There Is No Cat

As God as my witness, I thought turkeys could fly

Monday, September 23, 2002

In Defense of The Wooden Man

Sarah Vowell's new book, The Partly Cloudy Patriot, looks interesting. I love Vowell's work for Salon and for This American Life. She was a particular highlight when we saw TAL tape live in New York a few years ago. But I found one aspect of the book (which I haven't bought yet) mentioned in this review on Salon very troubling, and that's the way she makes fun of Al Gore for not being self-deprecating. She must not have been paying attention during the campaign, because that's so at odds with what I saw. It's cheap, lazy reporting based on the crappy, biased job the media did at the time. Because the Al Gore I saw on C-SPAN was nothing if not self-deprecating. He had a blast at his own expense. I think it was the Democratic Convention where he did his own personal version of the Macarena where he stood absolutely rock-solid stiff. Then there was at least one appearance where he had himself wheeled out onto the stage on a hand-truck. I know there were dozens of more examples of Al Gore's willingness, nay, delight, in poking fun at his own image as Mr. Stiff-and-Boring. But Vowell is apparently just parrotting the line projected by the media, who did a terrible job of hiding their biases during the last election. They would let nothing get in the way of the received wisdom that Al Gore was boring and had no sense of humor. I'm sorry to see that a writer I like and respect and who I've always thought of as very perceptive so totally misses the boat on this. It's a cheap shot that panders to a totally inaccurate misconception of what Al Gore was like on the campaign trail.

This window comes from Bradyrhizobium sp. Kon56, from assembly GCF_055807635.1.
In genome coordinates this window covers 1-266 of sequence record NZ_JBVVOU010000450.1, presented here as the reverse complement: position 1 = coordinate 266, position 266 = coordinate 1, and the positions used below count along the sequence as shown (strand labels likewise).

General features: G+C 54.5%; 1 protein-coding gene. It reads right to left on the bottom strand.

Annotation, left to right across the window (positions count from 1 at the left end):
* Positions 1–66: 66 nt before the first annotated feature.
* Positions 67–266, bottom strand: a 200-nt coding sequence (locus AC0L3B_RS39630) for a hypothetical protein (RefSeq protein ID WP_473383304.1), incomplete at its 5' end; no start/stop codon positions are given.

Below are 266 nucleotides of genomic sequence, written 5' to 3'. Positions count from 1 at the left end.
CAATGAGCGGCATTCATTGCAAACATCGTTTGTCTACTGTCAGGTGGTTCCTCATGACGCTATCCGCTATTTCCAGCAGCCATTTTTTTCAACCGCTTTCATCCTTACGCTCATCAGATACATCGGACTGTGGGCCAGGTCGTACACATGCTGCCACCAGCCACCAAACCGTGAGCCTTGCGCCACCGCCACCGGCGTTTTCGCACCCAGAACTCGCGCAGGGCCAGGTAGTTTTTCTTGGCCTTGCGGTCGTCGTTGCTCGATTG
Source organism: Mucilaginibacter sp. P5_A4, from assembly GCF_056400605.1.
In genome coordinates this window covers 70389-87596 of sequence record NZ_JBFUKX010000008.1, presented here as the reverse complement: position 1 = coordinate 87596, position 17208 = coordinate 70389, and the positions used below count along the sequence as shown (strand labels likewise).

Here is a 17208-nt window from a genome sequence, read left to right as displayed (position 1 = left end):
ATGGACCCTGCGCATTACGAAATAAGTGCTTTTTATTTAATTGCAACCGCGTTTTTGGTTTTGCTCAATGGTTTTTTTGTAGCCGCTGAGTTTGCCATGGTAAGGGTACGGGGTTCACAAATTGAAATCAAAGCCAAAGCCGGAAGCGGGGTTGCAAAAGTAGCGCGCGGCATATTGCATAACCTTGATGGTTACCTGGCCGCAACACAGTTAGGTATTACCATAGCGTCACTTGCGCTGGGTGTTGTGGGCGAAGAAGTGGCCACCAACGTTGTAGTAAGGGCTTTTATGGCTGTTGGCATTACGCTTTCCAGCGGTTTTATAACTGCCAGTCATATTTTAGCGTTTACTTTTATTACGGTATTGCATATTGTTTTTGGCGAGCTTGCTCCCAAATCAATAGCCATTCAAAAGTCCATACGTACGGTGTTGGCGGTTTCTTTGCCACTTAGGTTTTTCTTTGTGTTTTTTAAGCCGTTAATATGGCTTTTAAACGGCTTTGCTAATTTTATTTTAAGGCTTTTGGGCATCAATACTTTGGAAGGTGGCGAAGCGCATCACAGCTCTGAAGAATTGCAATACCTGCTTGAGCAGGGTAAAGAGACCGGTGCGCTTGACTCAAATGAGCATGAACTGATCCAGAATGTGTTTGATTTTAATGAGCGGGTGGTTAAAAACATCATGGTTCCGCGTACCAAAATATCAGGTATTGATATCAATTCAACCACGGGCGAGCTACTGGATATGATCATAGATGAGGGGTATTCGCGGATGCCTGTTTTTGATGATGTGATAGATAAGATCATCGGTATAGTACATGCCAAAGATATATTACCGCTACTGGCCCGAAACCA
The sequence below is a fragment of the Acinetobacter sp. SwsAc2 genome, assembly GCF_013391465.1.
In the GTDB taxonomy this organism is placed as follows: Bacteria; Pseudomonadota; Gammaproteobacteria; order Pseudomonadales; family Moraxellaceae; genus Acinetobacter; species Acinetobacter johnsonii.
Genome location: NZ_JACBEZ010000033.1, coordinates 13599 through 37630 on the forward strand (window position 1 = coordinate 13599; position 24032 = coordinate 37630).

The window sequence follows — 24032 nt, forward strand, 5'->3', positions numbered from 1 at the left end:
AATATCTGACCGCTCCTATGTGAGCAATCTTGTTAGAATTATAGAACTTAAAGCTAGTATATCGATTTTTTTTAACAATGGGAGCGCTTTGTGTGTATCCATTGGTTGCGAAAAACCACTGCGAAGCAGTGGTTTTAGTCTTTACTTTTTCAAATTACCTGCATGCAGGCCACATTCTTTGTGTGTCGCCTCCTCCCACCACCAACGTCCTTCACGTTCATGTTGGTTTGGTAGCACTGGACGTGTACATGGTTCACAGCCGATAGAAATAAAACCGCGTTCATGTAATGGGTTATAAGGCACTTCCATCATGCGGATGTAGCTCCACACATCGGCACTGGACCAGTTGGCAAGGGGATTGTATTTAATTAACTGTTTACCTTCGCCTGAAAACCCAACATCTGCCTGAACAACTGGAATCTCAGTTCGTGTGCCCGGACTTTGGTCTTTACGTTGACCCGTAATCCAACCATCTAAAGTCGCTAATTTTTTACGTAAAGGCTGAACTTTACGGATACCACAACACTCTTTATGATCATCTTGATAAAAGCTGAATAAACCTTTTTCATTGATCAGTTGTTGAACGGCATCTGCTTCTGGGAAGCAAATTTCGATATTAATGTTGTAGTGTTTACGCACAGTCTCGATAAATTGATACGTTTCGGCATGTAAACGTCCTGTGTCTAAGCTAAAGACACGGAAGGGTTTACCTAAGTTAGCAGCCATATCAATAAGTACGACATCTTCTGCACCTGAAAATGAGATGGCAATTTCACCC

I'll still probably buy the book, but I'm less interested in it now than I was before I read the end of this review. I'll probably wait for it to come out in paperback.

Posted at 7:45 PM


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This site is copyright © 2002-2024, Ralph Brandi.

What do you mean there is no cat?

"You see, wire telegraph is a kind of a very, very long cat. You pull his tail in New York and his head is meowing in Los Angeles. Do you understand this? And radio operates exactly the same way: you send signals here, they receive them there. The only difference is that there is no cat."

- Albert Einstein, explaining radio

There used to be a cat

[ photo of Mischief, a black and white cat ]

Mischief, 1988 - December 20, 2003

[ photo of Sylvester, a black and white cat ]

Sylvester (the Dorito Fiend), who died at Thanksgiving, 2000.


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